Gururich! Kitakyushu|Kitakyushu City Travel Guide

Seitaro Kuroda, Illustrator Seitaro Kuroda, Illustrator

A Connoisseur's Story of Kitakyushu「北九ツウ -KITAQTSU-」

"Kitakyushu: The City Where I Live"
Seitaro Kuroda, Illustrator

Born in Osaka, Mr. Seitaro Kuroda, an illustrator who has been living in Mojiko, Kitakyushu since 2009 and who has spent many years overseas in New York and elsewhere, talks in detail from the unique perspective of an artist about the attractive points of Kitakyushu, which he has chosen as a base for his work.

Born in Osaka, Mr. Seitaro Kuroda, an illustrator who has been living in Mojiko, Kitakyushu since 2009 and who has spent many years overseas in New York and elsewhere, talks in detail from the unique perspective of an artist about the attractive points of Kitakyushu, which he has chosen as a base for his work.

Seitaro Kuroda's recommended sightseeing
course to fully enjoy Kitakyushu

My recommended travel route for visitors to enjoy what Kitakyushu has to offer is to take a local train from Mojiko Station to Orio, transfer trains and go to Wakamatsu Station, and cross from Wakamatsu to Tobata by ferry. This is the best travel route.

If you sit on the right side of the train on this course, the sea will be visible the entire time. The route passes by the Kanmon Straits and around Dokai Bay. If you sit on the opposite left side of the train, the mountains will be visible the entire time. While may be unremarkable as a tourist spot, it offers its own charm with a slightly different meaning. The people who get on and off the trains along the way are very human. This, combined with Kitakyushu's natural environment, is something that really captures the eye. But at the extreme opposite end of the spectrum are the city's factories, and I find this contrast interesting.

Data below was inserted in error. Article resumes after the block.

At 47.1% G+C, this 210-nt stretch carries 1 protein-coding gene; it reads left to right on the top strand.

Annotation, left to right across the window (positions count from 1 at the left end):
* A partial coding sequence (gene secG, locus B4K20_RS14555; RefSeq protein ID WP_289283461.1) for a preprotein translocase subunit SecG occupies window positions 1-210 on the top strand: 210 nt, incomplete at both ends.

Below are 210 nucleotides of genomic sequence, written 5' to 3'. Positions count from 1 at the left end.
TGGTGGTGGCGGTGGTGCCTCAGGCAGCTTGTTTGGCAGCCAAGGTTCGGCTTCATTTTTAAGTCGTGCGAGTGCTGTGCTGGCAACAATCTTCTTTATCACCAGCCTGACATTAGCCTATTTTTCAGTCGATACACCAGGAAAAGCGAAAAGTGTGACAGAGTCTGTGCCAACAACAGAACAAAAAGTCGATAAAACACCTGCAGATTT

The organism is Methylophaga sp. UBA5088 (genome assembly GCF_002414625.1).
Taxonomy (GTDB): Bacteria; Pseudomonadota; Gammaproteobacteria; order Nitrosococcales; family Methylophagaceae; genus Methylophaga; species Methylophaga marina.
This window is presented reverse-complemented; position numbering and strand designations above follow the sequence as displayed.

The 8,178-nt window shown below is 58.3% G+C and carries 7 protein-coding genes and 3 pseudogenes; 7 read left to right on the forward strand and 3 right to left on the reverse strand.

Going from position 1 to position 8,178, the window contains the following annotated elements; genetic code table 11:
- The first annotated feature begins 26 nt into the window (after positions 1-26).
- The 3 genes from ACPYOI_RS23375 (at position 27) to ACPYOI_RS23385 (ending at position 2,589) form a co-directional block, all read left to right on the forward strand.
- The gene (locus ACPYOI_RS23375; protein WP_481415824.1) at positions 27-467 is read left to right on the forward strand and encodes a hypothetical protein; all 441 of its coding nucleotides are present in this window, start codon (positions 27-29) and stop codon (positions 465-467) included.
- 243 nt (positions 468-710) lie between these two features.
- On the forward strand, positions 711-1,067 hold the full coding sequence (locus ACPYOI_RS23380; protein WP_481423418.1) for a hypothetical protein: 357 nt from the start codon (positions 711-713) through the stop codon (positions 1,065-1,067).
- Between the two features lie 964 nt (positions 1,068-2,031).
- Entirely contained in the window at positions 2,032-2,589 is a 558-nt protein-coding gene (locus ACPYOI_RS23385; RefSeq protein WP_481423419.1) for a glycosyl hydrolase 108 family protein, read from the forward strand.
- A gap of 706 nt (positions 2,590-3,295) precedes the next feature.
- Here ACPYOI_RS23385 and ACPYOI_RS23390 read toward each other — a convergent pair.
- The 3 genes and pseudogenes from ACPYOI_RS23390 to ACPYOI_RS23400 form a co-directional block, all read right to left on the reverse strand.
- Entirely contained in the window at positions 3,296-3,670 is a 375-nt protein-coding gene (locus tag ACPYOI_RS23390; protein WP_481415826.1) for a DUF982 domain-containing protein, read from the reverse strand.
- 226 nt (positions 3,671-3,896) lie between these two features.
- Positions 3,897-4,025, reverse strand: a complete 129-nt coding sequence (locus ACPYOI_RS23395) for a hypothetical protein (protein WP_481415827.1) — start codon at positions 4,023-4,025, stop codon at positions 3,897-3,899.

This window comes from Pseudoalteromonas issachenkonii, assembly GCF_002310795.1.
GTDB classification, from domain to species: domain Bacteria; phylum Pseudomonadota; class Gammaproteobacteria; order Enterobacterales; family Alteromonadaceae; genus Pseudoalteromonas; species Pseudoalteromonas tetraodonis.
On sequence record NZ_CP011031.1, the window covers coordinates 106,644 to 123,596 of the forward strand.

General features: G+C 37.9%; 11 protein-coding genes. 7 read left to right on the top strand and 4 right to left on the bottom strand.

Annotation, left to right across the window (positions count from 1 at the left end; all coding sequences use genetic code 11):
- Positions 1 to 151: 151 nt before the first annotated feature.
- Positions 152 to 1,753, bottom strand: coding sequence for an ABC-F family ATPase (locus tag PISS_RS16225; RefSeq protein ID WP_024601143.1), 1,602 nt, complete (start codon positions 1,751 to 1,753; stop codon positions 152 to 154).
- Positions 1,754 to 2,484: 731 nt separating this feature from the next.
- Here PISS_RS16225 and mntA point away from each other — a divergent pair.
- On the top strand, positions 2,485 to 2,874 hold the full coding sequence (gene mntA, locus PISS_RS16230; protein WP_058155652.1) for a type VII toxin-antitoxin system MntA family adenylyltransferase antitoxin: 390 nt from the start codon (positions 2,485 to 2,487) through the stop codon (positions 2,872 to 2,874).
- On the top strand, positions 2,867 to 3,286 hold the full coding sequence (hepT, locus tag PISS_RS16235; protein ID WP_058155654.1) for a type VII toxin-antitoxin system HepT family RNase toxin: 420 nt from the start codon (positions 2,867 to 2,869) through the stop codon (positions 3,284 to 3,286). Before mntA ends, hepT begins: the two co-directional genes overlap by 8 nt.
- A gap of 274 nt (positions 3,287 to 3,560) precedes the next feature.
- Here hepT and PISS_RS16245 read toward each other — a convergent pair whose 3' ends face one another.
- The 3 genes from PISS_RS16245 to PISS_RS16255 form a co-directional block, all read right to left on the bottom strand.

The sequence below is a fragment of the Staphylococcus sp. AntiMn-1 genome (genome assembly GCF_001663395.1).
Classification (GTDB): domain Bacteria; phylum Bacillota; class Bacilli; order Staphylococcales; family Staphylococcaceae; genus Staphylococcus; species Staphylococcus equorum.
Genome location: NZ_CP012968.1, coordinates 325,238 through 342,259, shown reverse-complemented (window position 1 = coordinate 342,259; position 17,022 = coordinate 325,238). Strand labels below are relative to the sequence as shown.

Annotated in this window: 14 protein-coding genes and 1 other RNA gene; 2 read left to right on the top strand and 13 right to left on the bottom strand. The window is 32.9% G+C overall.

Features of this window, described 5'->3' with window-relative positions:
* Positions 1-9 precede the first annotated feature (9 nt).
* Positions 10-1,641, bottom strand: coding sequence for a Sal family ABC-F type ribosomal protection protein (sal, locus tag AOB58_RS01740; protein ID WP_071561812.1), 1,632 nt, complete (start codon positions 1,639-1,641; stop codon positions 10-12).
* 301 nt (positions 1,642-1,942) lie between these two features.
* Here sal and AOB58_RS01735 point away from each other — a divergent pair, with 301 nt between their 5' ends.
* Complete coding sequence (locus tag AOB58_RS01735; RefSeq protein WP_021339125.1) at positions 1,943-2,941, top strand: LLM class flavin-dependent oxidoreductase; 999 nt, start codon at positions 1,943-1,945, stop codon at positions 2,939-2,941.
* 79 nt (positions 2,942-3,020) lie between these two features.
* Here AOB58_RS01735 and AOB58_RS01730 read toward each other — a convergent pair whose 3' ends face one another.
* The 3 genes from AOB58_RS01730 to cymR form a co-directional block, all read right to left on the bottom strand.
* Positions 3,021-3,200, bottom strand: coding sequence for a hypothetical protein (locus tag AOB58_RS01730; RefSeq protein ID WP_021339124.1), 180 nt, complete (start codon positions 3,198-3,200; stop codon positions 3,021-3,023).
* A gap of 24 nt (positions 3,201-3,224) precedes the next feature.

Interview to Seitaro Kuroda

The Kanmon Straits, even though it is this narrow, connects the Pacific Ocean and the Sea of Japan. When Korean people see the straits, they say that this is "narrower than the Han River" (laughs). I think the very first person who came into the Straits must have been pretty scared. And long after that was the well-known Battle of Dannoura in the 12 century. Really amazing. While imagining these things, I can think that it must always have been fascinating. For me, the charm and interesting points of Kitakyushu are, in any case, its people. If the people are fascinating, isn't the landscape of the place where they live also fascinating? You can have these kinds of encounters riding on the train or even just strolling around town.

One day after I started living in Mojiko, I was walking around eating takoyaki (octopus dumplings) and a man I didn't know said, "Aren't you a famous painter? People like you aren't supposed to eat while you're walking!" (laughs). I became mesmerized. What a great place! No one would ever say anything like that in Tokyo. There is a kind of charm in such a place. After all, even as the city flourished because of coal, iron and steel, its history was one where it was abandoned as the times changed, but the people bounced back strongly and the city still retains an old-fashioned sentiment. I think that is something that I would like the younger generation to see. More than Tokyo, I think that being able to feel the character of the people in a city gives a sense of what a "city" is. It is not always the large number of households or high-rise buildings that makes a place a "city."